15. “Now, venerable Ānanda, what kind of verbal behavior is uncensored by wise recluses and brahmins?”

“Any verbal behavior that is wholesome...(complete as in §14, substituting “verbal behavior” for “bodily behavior”)...”

16. “Now, venerable Ānanda, what kind of mental behavior is uncensored by wise recluses and brahmins?”

“Any mental behavior that is wholesome...(complete as in §14, substituting “mental behavior” for “bodily behavior”)...”

17. “Now, venerable Ānanda, does the Blessed One praise only the undertaking of all wholesome states?”

“The Tathāgata, great king, has abandoned all unwholesome states and possesses wholesome states.”

18. “It is wonderful, venerable sir, it is marvellous how well that has been expressed by the venerable Ānanda! And we are satisfied and pleased by what has been so well expressed by him. Venerable sir, we are so satisfied and pleased with what has been so well expressed by the venerable Ānanda that if the elephant-treasure were allowed to him, we would give it to him; if the horse-treasure were allowed to him, we would give it to him; if the boon of a village were allowed to him, we would give it to him. But we know, venerable sir, that these are not allowable for the venerable Ānanda. But there is this cloak of mine, venerable sir, which was sent to me packed in a royal umbrella case by King Ajātasattu of Magadha, sixteen hands long and eight hands wide. Let the venerable Ānanda accept it out of compassion.”

“It is not necessary, great king. My triple robe is complete.”

19. “Venerable sir, this river Aciravatī has been seen both by the venerable Ānanda and by ourselves when a great cloud has rained heavily on the mountains; then this river Aciravatī overflows both its banks. So too, venerable sir, the venerable Ānanda can make a triple robe for himself out of this cloak, and he can share out his old triple robe among his companions in the holy life. In this way, our offering will overflow. Venerable sir, let the venerable Ānanda accept the cloak.”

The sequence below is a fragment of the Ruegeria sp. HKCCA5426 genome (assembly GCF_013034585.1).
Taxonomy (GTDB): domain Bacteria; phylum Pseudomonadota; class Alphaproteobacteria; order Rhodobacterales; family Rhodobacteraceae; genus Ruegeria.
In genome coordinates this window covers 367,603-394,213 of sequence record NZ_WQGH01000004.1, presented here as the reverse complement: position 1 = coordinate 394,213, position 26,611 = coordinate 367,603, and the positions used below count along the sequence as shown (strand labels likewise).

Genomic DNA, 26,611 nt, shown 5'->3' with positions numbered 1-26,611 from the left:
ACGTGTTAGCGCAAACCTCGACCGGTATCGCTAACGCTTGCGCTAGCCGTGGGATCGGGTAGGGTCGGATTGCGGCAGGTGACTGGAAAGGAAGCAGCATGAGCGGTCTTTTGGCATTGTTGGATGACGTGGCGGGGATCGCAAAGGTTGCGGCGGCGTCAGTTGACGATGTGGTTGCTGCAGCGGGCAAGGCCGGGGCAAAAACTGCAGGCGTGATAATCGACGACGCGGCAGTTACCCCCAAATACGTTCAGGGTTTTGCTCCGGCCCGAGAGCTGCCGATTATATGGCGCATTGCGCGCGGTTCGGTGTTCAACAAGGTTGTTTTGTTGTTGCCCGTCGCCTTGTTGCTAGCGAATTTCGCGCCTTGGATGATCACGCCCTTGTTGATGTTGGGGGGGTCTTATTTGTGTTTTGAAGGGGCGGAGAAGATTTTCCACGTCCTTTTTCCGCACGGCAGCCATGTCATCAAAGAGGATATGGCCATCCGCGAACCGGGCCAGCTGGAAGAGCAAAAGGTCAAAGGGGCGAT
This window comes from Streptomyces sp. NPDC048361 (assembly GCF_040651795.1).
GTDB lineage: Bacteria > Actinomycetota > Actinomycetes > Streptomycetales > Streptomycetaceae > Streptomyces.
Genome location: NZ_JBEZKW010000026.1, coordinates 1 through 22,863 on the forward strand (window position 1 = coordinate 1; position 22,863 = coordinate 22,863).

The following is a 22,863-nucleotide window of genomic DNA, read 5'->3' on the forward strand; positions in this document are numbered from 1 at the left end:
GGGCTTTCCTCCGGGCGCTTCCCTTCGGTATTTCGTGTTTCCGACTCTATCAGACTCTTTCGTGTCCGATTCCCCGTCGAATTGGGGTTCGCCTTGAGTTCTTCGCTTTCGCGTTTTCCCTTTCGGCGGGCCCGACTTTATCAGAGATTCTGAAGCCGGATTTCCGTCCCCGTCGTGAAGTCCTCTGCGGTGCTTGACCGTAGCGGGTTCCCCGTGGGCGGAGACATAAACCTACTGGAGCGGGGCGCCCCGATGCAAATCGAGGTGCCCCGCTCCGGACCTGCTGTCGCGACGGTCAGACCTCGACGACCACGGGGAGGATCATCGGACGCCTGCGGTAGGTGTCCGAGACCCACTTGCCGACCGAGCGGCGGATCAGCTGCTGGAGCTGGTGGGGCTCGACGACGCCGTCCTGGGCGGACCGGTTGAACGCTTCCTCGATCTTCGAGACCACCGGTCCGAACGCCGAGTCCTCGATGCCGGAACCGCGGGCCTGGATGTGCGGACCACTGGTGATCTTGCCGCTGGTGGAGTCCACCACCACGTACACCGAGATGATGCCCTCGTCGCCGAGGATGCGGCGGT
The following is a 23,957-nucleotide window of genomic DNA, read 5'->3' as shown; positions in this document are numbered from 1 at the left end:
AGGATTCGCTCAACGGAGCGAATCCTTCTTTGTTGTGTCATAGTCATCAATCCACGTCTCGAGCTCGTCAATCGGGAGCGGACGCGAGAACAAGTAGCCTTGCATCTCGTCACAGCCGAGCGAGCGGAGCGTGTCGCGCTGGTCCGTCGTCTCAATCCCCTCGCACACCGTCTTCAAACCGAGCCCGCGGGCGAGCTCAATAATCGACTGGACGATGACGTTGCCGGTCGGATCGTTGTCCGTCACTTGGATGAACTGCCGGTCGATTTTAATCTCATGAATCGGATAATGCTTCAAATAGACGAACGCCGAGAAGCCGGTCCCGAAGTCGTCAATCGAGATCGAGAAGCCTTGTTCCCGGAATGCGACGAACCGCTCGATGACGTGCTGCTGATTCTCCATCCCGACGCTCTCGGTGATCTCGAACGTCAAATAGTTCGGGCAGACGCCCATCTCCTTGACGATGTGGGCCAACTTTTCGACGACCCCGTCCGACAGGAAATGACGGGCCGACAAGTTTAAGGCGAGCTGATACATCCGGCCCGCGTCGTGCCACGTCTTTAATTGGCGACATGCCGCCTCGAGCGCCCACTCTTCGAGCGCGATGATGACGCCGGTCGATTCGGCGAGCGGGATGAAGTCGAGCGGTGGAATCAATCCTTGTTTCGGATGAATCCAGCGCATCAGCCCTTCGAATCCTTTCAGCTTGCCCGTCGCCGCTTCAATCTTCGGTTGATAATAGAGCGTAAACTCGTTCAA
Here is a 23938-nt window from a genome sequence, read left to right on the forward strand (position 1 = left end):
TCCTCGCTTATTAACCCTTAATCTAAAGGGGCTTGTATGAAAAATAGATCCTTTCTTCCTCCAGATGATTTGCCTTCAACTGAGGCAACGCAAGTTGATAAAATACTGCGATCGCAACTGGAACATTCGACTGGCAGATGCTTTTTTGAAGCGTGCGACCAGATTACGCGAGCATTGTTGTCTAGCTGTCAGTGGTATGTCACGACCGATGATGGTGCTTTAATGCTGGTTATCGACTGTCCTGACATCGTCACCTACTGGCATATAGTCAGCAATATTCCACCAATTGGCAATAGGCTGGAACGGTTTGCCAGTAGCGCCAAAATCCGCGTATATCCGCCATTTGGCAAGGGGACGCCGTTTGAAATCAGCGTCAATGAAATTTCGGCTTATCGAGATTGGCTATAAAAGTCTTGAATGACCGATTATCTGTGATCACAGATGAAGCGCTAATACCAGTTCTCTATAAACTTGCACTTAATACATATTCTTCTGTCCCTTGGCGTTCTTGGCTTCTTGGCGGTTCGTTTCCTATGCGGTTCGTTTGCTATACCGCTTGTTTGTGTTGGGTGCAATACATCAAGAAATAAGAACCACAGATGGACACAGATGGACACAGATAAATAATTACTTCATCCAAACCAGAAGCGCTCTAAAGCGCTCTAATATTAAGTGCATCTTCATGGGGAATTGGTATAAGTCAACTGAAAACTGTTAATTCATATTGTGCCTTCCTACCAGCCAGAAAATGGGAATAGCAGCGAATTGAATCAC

20. The venerable Ānanda accepted the cloak. Then King Pasenadi of Kosala said: “And now, venerable sir, we depart. We are busy and have much to do.”

“You may go, great king, at your own convenience.”

Then King Pasenadi of Kosala, having delighted and rejoiced in the venerable Ānanda’s words, rose from his seat, and after paying homage to the venerable Ānanda, keeping him on his right, he departed.

21. Then soon after he had left, the venerable Ānanda went to the Blessed One, and after paying homage to him, he sat down at one side, related to him his entire conversation with King Pasenadi of Kosala, and presented the cloak to the Blessed One.

22. Then the Blessed One addressed the bhikkhus: “It is a gain, bhikkhus, for King Pasenadi of Kosala, it is a great gain for King Pasenadi of Kosala that he has had the opportunity of seeing and paying respect to Ānanda.”

That is what the Blessed One said. The bhikkhus were satisfied and delighted in the Blessed One’s words.


Majjhima Nikāya 88
Part Two – The Middle Fifty Discourses (Majjhimapaṅṅāsapāḷī)
The Division on Kings (Rājavagga)
Translated by Bhikkhu Ñāṇamoli and Bhikkhu Bodhi
Contributed by Chris Burke